Before we’d got off the bus, I’d said it one more time: “If we do everything 100 percent right, we’ll win this.”
It was the kind of thing that’s said on every team bus by every team leader or directeur sportif before every race. What we did over the next six hours would determine whether it was cliché or prophecy.
The world championships road race generally follows a familiar pattern: A relatively large break of unfancied riders goes up the road early, the speed in the main group settles, and the major cycling nations—Italy, Holland, Spain, Belgium, and so on—share the pacemaking to ensure that the breakaway’s advantage doesn’t become irretrievable. When it’s brought back—which it usually is, with between 20 and 50 km to go—the serious, potentially race-winning attacks begin. It may seem like a counterintuitive way to operate, but no team can control a race from start to finish, and certainly not a world championships road race. Or so everyone had thought.
For the first 28 km from Copenhagen to the circuit in Rudersdal—where we’ll then complete 17 laps of a 14.3-km loop—we don’t lead. We’re also happy to let the usual move—harmless, we hope—clip off the front shortly after reaching Rudersdal and the start of the circuits. By then, though, we’re in complete command, with Ian Stannard and Geraint Thomas pouncing on any break that’s too strong or too big and could pose a threat to our plan. When we’re finally happy with the group that has formed, our red and blue jerseys mass to the front and Britannia rules. And rules for the next five hours.
The experts have been saying ever since it was unveiled more than a year ago that the Copenhagen course is a simple one, but simplicity and subtlety shouldn’t be confused. There’s no such thing as a bike race whose secrets and nuances I won’t try to understand and master. Here, for instance, every time we approach the biggest hill on the circuit on the first nine laps, I’ll start at the front with my minder for the day, a 37-year-old veteran called Jez Hunt. I’ll drop my chain into the small ring and we’ll drift back into the belly of the bunch as we tap up the slope; that way, I can afford to climb more slowly than everyone else in the bunch, in an easier gear, yet still find myself in the middle of the peloton at the top, when we start the only real headwind section on the circuit. I’ll then move back up and reposition myself, with Jez, behind the puddle of blue and red British jerseys on the front.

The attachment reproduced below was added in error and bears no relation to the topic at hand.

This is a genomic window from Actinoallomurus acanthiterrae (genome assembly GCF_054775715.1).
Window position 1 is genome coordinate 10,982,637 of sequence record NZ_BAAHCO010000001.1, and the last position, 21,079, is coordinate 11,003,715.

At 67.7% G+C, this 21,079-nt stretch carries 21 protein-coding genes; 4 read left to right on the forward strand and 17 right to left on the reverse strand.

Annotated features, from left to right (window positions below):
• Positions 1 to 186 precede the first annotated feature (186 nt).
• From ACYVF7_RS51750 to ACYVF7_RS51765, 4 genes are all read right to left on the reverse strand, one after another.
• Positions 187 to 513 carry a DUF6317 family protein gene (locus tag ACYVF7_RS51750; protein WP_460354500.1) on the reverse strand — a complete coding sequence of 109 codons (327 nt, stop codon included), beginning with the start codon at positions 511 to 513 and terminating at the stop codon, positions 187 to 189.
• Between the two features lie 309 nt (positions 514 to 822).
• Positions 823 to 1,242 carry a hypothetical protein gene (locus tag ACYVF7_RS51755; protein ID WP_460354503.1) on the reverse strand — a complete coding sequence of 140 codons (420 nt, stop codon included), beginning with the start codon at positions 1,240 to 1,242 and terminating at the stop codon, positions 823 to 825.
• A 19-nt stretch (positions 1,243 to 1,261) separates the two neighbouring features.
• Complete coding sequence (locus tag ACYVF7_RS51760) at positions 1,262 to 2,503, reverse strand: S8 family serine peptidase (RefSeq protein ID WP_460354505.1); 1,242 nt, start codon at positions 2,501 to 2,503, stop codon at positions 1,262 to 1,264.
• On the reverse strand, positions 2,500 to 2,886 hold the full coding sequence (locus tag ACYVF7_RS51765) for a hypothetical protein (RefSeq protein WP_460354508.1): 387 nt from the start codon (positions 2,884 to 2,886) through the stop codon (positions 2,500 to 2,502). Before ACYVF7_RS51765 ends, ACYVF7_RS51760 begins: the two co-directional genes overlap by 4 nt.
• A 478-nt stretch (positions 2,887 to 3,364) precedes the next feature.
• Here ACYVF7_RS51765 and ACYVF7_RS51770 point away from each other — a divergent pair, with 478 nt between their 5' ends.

For 60 km the gap to the seven out front keeps rising, but it’s rising on our terms, only as much as we’ll allow. At Melbourne a year ago, I knew within a few kilometers of the start that I didn’t have the legs to finish the race, let alone win the jersey. Today, however, I’m floating. I see riders steal a glance at my thighs, humming over the top tube, and I imagine alarm spreading through the peloton: Cavendish is on one of those days. Two riders who for the rest of the year are teammates, Lars Bak and Kanstantsin Sivtsov, ride alongside me, look down, and repeat what I have been saying for the last 24 hours, what Brian said and Dave had thought but kept to himself: “Cav, you’re going to win today. You’re going to be world champion.”
The laps tick by. Steve Cummings and Chris Froome are on the front; behind them are Dave, Gee, Brad, Stannard, and Jez, my babysitter. Radio contact with our team cars isn’t allowed at the worlds, so information about time gaps is relayed to us on blackboards twice every lap. Our team staff can communicate with us the same way from the pits, where we can also pick up drinks and food. At one point the blackboard tells me that I’m too far forward and need to move back. I ignore it. If I’m supposed to be my team’s leader, I’m staying with them.